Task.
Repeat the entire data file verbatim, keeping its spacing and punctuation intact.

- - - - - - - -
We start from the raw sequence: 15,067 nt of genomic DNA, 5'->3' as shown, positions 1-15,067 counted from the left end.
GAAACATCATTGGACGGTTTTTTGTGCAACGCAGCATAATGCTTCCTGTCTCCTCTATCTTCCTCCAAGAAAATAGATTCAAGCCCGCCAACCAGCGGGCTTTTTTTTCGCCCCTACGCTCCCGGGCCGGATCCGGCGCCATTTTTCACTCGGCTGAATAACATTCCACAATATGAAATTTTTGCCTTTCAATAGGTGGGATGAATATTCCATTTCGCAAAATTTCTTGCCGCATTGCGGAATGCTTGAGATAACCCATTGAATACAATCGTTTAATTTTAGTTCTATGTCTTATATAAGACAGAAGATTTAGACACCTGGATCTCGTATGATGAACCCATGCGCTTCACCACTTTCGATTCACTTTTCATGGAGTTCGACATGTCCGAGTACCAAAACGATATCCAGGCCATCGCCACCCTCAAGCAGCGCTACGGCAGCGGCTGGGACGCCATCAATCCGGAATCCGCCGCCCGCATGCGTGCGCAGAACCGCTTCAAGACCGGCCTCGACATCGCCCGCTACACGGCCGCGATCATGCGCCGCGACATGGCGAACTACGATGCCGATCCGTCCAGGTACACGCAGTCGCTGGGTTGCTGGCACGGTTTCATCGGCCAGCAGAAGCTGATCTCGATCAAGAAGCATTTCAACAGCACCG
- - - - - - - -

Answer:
We start from the raw sequence: 15,067 nt of genomic DNA, 5'->3' as shown, positions 1-15,067 counted from the left end.
GAAACATCATTGGACGGTTTTTTGTGCAACGCAGCATAATGCTTCCTGTCTCCTCTATCTTCCTCCAAGAAAATAGATTCAAGCCCGCCAACCAGCGGGCTTTTTTTTCGCCCCTACGCTCCCGGGCCGGATCCGGCGCCATTTTTCACTCGGCTGAATAACATTCCACAATATGAAATTTTTGCCTTTCAATAGGTGGGATGAATATTCCATTTCGCAAAATTTCTTGCCGCATTGCGGAATGCTTGAGATAACCCATTGAATACAATCGTTTAATTTTAGTTCTATGTCTTATATAAGACAGAAGATTTAGACACCTGGATCTCGTATGATGAACCCATGCGCTTCACCACTTTCGATTCACTTTTCATGGAGTTCGACATGTCCGAGTACCAAAACGATATCCAGGCCATCGCCACCCTCAAGCAGCGCTACGGCAGCGGCTGGGACGCCATCAATCCGGAATCCGCCGCCCGCATGCGTGCGCAGAACCGCTTCAAGACCGGCCTCGACATCGCCCGCTACACGGCCGCGATCATGCGCCGCGACATGGCGAACTACGATGCCGATCCGTCCAGGTACACGCAGTCGCTGGGTTGCTGGCACGGTTTCATCGGCCAGCAGAAGCTGATCTCGATCAAGAAGCATTTCAACAGCACCG